Recently, I have been asked to try to get OpenMusic running on Linux. So far, IRCAM provides only versions for Windows and Mac OS X. Ok. OpenMusic is GPL licensed and the source code is availlable from their download page. I downloaded it, ignoring the sufficiently large list of dependencies – I can return to this topic later.
The first major hurdle to take is the build system. It's LispWorks, a commercially licensed lisp IDE. Though there is no problem in using commercial products on Linux, the build system in general imposes a restriction on the freedom of the project. In fact it might be hard to integrate OpenMusic in Debian main, as Debian builds its packages from source and propably has no commerical LispWorks license. One of the features that LispWorks provides is a GUI toolkit. If OpenMusic uses this toolkit it might be hard to port it to a really free package.
Back to the topic: Installing LispWorks is more or less straight forward. Nevertheless its more complicated than necessary, at least for the Personal licensed version: Before you get the link to the files the site ask you for your name and Email Address. You have to download at least three files:
- A shell script that generates a temporary file with some license information,
- the installation tarballl, and
- the installation shell script.
Did I mention that all these files can be easily packed into a single shell script or tarball?
Running the installation script without parameters as root installs LispWorks in
/usr/local/lib. But the executable is still not in the path. You find it afterwards in /usr/local/lib/LispWorksPersonal and have to link it manually into
/usr/local/bin. As the original name is very long I choose to name it just
linkworks (all lowercase). Now, I can open it entering
linkworks. But unfortuntely, I get a long list of lisp errors and the program exits instead of opening the main window. The output of the program has been so long that the first lines got deleted from the buffer of my terminal :-(. Fortunately I have less:
# linkworks 2>&1 |less
This tells me, that libgtk2.0 has not been found. Let's have a look:
dpkg -l libkgt2\*
This tells me that this library has been already installed. There must be another problem. Fortunately with 12.04 Ubuntu introduced multi-arch support that has been also applied to the debian project. Thus I can now just type
apt-get install libgtk2.0-0:i386
As multi-arch support is not very old and Debian so far has no stable release supporting it, I was not shure, whether it will work. But, fortunately, the installation worked without problems. Also the next run of LispWorks opens some windows, so it must have worked. Going back to the LispWorks home page I realized that there is written about 64bit support for linux, but I didn't find it for the Personal Edition so far.
Installation of dependencies
The next step seems to be to install the fonts. This is usually done on Linux by placing them in
~/fonts or the corresponding directory for X11.
This can be done running
cp -r win ~/.fonts/OpenMusic inside the subdirectory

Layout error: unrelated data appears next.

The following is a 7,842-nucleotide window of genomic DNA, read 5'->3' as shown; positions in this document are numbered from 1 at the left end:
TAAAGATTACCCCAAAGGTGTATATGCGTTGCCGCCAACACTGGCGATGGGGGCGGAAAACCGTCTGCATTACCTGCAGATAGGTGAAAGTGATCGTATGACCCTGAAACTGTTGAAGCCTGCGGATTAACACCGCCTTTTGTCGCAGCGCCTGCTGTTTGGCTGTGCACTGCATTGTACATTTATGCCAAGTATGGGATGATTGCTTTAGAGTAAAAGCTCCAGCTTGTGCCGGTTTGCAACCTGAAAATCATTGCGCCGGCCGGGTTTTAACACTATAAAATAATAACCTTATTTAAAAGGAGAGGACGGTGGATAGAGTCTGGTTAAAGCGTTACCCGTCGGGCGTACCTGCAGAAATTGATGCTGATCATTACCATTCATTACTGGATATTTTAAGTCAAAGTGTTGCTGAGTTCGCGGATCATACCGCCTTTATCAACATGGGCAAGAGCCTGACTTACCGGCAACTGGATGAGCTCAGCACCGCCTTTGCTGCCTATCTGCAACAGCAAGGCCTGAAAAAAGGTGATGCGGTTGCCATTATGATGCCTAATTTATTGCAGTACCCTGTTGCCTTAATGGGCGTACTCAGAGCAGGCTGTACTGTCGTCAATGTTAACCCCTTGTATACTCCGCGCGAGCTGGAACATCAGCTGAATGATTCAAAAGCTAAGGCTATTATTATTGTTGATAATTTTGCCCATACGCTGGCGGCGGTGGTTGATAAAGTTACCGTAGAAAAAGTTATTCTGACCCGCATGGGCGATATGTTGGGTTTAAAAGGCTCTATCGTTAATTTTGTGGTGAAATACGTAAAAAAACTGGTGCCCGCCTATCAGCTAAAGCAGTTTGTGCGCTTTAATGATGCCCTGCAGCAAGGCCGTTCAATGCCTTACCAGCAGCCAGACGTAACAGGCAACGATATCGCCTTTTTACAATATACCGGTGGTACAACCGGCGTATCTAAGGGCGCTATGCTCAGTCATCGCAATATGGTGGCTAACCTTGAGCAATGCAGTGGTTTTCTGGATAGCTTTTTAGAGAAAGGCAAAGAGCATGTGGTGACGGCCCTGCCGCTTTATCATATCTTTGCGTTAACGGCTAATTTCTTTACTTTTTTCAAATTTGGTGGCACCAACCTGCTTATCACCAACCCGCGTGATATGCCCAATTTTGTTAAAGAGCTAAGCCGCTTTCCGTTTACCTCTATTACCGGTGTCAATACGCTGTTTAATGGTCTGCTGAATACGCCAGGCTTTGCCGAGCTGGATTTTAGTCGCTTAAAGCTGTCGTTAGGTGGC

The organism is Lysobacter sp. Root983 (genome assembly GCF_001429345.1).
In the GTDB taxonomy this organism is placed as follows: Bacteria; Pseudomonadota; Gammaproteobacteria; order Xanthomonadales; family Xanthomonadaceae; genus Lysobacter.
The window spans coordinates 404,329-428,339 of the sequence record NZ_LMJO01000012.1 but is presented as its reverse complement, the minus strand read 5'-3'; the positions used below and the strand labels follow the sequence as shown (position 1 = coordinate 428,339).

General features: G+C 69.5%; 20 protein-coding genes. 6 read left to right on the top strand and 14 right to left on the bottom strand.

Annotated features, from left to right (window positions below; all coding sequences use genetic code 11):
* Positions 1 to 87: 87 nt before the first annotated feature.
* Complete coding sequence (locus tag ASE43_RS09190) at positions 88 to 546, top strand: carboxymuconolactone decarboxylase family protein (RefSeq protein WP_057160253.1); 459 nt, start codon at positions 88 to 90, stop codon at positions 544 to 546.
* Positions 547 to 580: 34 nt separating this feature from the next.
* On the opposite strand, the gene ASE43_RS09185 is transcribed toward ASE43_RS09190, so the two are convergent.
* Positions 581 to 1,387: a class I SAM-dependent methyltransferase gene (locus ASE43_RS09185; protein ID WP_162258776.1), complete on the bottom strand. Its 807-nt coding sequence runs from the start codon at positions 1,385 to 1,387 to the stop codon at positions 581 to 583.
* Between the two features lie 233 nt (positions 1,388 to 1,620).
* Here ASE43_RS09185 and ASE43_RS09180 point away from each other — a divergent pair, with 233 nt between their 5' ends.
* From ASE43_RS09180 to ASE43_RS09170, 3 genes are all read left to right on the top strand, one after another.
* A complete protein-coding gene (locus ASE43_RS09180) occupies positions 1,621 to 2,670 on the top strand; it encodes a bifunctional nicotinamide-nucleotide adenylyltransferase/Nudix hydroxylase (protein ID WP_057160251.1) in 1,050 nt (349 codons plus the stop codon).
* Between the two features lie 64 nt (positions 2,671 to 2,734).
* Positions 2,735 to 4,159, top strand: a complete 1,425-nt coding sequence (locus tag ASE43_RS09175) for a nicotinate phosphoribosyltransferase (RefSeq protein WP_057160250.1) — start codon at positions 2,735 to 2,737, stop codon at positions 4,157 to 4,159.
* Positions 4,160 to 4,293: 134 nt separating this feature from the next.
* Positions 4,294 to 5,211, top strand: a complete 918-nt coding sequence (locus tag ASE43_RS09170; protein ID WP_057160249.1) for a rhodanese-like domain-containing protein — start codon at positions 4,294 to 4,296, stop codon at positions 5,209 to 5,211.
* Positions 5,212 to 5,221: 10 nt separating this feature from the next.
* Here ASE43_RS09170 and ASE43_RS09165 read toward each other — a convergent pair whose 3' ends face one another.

OM-6.5.1-SRC/resources/fonts of the source tree.
According to the build instructions we have to install some dependencies, first. The first one is MidiShare, a 6 years old client/server framework that depends on a kernel module and refuses to be built with the kernel headers included in Debian.
After installing the sources I'm lost for now:
$ ./configure --help Determining processor... i386 Calling conf i386 Creating ../common/makefile Creating ../common/Memory/makefile Creating ../lib/Network/makefile Creating applications/lib/makefile Creating kernel/Makefile Creating ../lib/makefile Creating ../lib/make.module Creating tests/Drivers/makefile Creating tests/Events/makefile Creating tests/Filters/makefile Creating tests/Functions/makefile Calling lib/configure Making aliases ln: Symbolische Verknüpfung „./EventToMidiStream.h“ konnte nicht angelegt werden: Die Datei existiert bereits ln: Symbolische Verknüpfung „./FilterUtils.h“ konnte nicht angelegt werden: Die Datei existiert bereits ln: Symbolische Verknüpfung „./MidiPrint.h“ konnte nicht angelegt werden: Die Datei existiert bereits ln: Symbolische Verknüpfung „./MidiStreamToEvent.h“ konnte nicht angelegt werden: Die Datei existiert bereits ln: Symbolische Verknüpfung „./msDrvUtils.h“ konnte nicht angelegt werden: Die Datei existiert bereits ln: Symbolische Verknüpfung „./msPrefs.h“ konnte nicht angelegt werden: Die Datei existiert bereits ln: Symbolische Verknüpfung „./profport.h“ konnte nicht angelegt werden: Die Datei existiert bereits Making dependencies end of lib configure =============================================== Linux kernel source code MUST be installed prior to compile the midishare module =============================================== end of configure
If no help is availlable, I should give up now.
Integrating of OpenMusic in common GNU/Linux distributions might be hard, though it should be to provide the corresponding packages. Maybe Zero Install is an option?
In fact: I was not able to build it at all. Propably it would be wise to revise the dependencies. At least Jack does work on Linux quite well and replacing MidiShare by Jack should be managable task. But so far I don't know the impact of the other dependencies.